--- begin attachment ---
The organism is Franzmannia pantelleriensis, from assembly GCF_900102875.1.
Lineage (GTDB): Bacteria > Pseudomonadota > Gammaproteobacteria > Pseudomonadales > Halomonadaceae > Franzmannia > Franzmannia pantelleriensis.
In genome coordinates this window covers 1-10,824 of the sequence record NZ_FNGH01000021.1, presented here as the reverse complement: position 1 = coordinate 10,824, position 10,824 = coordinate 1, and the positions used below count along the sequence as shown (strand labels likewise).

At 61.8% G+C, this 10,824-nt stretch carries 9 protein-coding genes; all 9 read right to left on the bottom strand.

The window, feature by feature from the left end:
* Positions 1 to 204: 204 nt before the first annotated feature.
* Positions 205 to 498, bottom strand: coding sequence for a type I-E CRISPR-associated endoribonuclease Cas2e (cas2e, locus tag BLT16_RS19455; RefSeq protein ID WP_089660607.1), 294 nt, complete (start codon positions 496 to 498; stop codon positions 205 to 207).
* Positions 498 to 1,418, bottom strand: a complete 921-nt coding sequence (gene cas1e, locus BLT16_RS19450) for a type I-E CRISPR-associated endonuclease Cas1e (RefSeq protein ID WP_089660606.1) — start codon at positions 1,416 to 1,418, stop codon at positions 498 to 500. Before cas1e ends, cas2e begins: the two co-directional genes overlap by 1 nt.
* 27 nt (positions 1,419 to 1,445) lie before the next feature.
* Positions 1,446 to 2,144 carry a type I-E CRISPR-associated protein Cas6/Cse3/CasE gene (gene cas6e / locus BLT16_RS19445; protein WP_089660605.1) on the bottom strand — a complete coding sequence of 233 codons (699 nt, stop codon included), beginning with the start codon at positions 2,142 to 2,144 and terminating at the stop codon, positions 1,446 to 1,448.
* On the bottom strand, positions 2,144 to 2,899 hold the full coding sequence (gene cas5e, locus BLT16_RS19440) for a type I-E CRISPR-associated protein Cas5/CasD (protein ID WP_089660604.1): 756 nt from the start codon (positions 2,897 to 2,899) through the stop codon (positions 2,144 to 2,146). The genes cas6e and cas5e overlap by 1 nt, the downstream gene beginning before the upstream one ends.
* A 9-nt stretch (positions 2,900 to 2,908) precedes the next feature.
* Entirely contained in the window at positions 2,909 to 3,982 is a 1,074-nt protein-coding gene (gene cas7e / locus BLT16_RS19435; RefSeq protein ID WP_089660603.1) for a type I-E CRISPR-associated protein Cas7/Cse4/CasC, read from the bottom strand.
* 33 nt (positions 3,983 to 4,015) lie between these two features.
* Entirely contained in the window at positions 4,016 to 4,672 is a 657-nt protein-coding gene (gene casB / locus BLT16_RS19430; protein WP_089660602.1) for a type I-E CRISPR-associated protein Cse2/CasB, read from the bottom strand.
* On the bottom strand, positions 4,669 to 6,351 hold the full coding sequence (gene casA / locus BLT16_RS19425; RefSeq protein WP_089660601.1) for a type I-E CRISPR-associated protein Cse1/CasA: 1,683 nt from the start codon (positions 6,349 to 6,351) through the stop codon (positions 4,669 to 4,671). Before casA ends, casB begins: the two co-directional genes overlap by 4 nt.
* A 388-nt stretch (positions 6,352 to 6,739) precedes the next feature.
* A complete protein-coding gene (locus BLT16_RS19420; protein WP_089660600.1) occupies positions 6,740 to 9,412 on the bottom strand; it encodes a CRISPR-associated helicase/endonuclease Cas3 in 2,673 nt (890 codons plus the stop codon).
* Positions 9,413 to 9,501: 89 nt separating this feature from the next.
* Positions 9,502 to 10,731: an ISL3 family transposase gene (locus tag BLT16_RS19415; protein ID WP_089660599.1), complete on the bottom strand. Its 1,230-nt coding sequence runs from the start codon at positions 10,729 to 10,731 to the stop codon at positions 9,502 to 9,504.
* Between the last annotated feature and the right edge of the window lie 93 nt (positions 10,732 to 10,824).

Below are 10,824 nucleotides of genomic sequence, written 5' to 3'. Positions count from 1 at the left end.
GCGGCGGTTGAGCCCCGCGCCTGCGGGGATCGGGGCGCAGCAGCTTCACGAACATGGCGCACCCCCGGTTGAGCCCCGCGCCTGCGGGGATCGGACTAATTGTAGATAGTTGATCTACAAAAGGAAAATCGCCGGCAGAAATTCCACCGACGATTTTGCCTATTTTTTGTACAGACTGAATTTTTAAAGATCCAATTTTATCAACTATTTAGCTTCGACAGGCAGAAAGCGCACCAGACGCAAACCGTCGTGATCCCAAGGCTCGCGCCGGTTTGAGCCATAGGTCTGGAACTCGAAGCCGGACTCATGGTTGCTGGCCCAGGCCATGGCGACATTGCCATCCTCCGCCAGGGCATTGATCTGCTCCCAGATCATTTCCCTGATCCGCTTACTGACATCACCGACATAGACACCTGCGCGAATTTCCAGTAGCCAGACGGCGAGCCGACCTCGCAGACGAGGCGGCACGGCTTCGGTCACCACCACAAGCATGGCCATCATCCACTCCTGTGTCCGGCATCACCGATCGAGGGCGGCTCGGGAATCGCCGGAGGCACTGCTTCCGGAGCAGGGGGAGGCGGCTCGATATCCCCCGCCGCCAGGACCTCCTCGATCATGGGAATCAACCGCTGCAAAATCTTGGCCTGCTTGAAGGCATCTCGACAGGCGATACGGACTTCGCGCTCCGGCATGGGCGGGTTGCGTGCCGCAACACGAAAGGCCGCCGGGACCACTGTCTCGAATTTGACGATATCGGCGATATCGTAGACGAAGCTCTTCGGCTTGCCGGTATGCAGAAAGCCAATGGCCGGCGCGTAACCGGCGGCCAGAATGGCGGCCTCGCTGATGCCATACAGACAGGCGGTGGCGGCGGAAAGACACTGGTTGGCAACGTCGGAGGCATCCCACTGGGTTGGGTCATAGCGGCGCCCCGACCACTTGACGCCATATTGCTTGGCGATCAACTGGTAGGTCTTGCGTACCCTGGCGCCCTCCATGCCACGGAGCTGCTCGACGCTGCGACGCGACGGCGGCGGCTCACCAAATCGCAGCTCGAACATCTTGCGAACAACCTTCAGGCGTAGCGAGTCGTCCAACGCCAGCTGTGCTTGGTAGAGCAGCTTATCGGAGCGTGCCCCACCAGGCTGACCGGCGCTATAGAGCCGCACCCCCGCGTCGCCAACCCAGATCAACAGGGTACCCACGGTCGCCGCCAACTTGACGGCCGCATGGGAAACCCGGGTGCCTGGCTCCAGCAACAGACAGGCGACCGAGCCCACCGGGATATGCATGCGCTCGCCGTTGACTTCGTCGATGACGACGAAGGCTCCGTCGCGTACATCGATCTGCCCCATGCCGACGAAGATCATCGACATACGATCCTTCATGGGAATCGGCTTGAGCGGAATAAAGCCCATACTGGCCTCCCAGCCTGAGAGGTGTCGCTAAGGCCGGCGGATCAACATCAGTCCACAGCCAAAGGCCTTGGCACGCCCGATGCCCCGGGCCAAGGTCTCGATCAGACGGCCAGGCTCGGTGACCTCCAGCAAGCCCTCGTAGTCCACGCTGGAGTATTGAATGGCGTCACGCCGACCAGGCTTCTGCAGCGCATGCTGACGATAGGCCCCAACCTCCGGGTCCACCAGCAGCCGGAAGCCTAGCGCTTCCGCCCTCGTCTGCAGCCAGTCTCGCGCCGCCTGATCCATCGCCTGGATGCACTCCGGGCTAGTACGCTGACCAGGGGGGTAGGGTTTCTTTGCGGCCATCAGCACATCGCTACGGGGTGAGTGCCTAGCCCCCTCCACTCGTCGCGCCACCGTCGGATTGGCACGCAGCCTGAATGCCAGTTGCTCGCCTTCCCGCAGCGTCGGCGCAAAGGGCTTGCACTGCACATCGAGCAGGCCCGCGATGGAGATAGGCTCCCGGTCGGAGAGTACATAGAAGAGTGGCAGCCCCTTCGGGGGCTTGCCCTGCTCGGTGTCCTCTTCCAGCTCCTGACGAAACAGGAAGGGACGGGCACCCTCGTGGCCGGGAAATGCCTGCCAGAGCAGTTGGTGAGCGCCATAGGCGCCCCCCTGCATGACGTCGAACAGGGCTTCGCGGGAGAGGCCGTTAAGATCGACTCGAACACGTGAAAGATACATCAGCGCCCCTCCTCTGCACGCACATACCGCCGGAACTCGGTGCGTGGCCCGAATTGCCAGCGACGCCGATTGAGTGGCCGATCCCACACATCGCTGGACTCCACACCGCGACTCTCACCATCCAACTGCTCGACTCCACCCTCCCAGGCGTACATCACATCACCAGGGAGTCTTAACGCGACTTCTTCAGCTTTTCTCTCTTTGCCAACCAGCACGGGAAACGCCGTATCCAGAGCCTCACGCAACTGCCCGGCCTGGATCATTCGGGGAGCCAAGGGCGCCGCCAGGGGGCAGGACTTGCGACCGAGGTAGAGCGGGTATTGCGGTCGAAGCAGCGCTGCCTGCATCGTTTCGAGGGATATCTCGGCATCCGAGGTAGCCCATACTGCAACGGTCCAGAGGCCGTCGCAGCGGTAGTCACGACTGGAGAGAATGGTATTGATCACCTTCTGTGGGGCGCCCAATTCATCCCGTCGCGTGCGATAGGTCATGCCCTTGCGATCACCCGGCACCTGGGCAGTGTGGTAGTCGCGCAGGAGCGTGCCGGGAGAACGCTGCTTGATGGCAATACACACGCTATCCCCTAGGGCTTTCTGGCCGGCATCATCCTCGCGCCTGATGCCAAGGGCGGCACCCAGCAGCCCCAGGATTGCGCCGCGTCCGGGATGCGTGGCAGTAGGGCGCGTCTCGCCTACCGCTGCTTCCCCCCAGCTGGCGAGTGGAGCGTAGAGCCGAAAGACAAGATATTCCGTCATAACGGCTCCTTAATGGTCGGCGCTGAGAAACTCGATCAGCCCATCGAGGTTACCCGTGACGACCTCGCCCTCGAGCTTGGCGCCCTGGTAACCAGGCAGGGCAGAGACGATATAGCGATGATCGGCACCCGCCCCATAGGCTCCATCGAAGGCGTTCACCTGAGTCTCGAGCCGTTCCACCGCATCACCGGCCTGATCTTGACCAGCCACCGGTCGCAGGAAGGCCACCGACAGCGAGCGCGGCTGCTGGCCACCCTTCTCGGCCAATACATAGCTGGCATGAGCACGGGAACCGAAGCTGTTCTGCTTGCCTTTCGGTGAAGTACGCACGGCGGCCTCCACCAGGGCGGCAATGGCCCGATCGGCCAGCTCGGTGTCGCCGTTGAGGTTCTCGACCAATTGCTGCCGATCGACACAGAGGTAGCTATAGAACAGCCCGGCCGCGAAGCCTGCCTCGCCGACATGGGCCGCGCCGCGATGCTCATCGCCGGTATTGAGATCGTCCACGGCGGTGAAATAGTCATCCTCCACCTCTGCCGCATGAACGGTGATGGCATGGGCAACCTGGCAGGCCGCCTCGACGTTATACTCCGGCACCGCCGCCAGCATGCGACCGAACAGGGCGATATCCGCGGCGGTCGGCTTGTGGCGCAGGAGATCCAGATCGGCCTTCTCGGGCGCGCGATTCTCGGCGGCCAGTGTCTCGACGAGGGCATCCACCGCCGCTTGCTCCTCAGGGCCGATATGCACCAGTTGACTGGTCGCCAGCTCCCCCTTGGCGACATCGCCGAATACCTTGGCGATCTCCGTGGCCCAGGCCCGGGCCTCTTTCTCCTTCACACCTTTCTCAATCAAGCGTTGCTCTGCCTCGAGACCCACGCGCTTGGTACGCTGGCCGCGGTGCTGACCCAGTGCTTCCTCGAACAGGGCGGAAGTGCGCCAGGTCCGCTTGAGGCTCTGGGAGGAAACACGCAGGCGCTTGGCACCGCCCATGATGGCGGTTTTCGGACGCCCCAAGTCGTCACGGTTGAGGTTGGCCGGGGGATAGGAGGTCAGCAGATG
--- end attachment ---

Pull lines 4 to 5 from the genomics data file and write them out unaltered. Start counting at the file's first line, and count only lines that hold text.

At 61.8% G+C, this 10,824-nt stretch carries 9 protein-coding genes; all 9 read right to left on the bottom strand.

The window, feature by feature from the left end: